Self-Help group revives traditional millet, supports youth education and supports for other emergencies in the villageStory
By Chandrika Patnaik, Jannatun Begum, Sanjay Baral
20 January 2021
A group of 12 women organise in a self help group, save for a year, and access credit to improve their lives and invest in their village.
Women members of the Maa Mahalakshmi Self Help Group in Maligaon village of Kalahandi district on their monthly meeting.
Photograph by Sanjay Kumar Baral
“If not by blood, all of us are united as a family because of this group. Since we started, four years ago, we have never missed a monthly meeting. Our brothers and husbands support us a lot.” says Gomti Jhodia, Secretary of the Maa Mahalakshmi Self Help Group in Maligaon, Kalahandi of Odisha.
In December 2016, twelve women in Digribandha village, with support from Gram Vikas, got together to form the Maa Mahalakshmi SHG. The members encouraged each other to save ₹20 every month. Instead of the usual internal lending that SHGs do, the women decided to pool the money to start an enterprise. About a year later, the women’s initiative and self-confidence convinced the Odisha Livelihood Mission (OLM) to sanction the group a loan of ₹50,000 in February 2018.
The SHG members decided to invest the money from OLM into farming. The same month, they leased three acres of land for ten years for a sum of ₹5000. In May 2018, the group spent ₹7000 to hire tractors and purchase manure to prepare the land to grow millets. Each member contributed 4 kilogram-seeds of Suan or Little Millet for sowing in June. Three months later, in October, the group with support from their family harvested eight quintals of Suan. The women sold the produce in the village for ₹25 per kg making a profit of ₹13,000. The following year, they grew maize and in June 2020, again they cultivated Suan.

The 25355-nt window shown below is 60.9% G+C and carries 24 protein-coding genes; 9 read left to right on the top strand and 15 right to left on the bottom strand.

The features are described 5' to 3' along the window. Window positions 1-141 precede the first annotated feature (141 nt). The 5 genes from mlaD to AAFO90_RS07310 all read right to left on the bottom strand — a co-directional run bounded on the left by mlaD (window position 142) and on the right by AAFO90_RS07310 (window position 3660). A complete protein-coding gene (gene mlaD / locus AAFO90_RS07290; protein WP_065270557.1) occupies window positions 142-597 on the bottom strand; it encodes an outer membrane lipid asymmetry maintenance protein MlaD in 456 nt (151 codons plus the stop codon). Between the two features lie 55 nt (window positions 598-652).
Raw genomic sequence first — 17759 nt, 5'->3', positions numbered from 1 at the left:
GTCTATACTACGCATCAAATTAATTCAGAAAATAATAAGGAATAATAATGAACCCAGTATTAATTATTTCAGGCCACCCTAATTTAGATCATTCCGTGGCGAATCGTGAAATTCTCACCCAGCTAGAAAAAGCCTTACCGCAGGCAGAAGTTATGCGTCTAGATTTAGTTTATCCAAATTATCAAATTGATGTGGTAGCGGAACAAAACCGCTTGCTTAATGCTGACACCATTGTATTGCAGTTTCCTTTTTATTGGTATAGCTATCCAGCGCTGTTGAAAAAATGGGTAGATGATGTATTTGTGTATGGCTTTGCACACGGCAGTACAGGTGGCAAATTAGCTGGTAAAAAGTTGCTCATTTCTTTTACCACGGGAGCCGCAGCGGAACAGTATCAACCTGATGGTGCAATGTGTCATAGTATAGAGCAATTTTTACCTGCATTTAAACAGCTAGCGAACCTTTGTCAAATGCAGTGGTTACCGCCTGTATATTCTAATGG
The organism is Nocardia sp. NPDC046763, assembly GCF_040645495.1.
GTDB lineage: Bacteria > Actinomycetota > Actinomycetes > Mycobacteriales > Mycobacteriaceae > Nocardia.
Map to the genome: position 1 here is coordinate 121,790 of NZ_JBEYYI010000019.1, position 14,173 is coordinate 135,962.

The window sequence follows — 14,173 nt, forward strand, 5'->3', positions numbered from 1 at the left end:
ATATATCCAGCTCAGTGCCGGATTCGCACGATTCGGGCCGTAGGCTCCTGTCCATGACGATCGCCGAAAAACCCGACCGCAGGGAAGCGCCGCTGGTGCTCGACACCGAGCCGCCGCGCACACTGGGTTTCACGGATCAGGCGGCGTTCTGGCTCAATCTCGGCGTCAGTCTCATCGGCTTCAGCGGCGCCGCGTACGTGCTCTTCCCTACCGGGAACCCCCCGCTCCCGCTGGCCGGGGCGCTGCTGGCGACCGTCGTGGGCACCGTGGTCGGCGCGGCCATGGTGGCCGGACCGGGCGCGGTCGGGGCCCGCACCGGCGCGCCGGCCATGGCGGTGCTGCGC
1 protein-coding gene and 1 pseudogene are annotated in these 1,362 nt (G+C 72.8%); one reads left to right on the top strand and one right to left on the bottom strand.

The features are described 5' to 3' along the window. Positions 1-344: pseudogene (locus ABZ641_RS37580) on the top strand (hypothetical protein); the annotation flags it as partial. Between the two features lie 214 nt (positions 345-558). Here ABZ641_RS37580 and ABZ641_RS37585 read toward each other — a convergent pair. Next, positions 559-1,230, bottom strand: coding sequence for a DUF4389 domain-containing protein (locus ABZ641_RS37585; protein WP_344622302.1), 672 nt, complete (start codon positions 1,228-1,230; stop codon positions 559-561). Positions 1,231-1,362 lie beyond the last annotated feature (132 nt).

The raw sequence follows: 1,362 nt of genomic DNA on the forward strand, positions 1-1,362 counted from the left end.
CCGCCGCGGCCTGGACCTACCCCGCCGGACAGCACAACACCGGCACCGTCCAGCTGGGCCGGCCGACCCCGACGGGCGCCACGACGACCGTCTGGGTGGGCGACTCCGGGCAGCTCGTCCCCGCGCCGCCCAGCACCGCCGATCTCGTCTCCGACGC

Maina Jhodia, President of Maa Mahalakshmi, talks about the confidence they got from the loan, “This loan helped us in many ways, like helping people in need of money during an emergency and boosted our confidence to take up farming and become successful farmers. By cultivating this cereal, we have been able to bring it back as a profitable crop for those farmers who want to invest in it. In some ways, our efforts to grow Suan has helped bring back a fast disappearing, traditional grain as part of people’s diet.”
The women are strongly motivated by a need to give back to the community and share. As another group member, Radha Devi says, “Through this group, we will fight social taboos and ensure social justice and equity to widowed women, and coordinate with government agencies to get ration, old age pension and other entitlements for those who have been left out.”
Gomti Jhodia and Maina Jhodia are educated and capable enough to maintain details of all lending and borrowing and other record keeping happening in the group and the group does not have to depend on outsiders for documentation work.
Maina echoed Radha and elaborated on how the group used the money for more than just farming, “The point is we are here to help ourselves and people of our village in need of financial support. In February 2018, we were really happy to give a ₹7500 loan, with minimum interest, to four youngsters appearing for their final Grade 10 exams. They also needed the money to enrol for Grade 12. Again in December that year, when Basa Jhodia’s wife met with an accident, we immediately gave the amount requested by him for his wife’s treatment.”
Maina Jhodia, President of the Maa Mahalakshmi Self Help Group with her child.
Photograph by Sanjay Kumar Baral
Priya Pillai and Ganesh Chakravarthi edited the story.
ABOUT THE AUTHOR
Chandrika Patnaik leads on content production within the Communications team, Jannatun Begum is a Junior Manager, and Sanjay Baral is a Senior Supervisor at Gram Vikas.
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